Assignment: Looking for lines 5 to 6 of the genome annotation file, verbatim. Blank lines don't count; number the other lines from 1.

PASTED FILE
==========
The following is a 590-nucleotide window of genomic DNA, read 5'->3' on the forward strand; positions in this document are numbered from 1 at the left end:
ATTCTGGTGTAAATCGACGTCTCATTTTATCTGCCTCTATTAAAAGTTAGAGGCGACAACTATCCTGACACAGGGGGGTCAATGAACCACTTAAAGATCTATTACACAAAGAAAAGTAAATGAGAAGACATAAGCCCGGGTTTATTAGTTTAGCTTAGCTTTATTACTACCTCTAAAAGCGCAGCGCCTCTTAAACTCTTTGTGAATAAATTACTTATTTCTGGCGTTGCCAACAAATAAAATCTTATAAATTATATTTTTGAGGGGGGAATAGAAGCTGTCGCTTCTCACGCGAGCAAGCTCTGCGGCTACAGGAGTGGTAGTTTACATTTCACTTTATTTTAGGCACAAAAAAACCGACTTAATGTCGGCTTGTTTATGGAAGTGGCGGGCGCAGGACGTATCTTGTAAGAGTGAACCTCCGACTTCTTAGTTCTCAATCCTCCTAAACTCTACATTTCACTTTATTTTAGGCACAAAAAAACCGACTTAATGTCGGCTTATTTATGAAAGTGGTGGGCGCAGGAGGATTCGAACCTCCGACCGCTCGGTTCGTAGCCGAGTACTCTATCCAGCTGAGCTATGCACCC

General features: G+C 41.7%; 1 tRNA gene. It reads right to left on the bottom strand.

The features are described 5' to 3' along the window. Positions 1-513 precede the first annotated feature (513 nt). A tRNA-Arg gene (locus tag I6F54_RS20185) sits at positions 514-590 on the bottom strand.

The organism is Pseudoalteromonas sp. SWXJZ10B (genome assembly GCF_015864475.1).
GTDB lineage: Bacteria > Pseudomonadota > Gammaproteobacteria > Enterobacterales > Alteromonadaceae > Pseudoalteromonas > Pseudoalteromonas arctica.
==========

The organism is Pseudoalteromonas sp. SWXJZ10B (genome assembly GCF_015864475.1).
GTDB lineage: Bacteria > Pseudomonadota > Gammaproteobacteria > Enterobacterales > Alteromonadaceae > Pseudoalteromonas > Pseudoalteromonas arctica.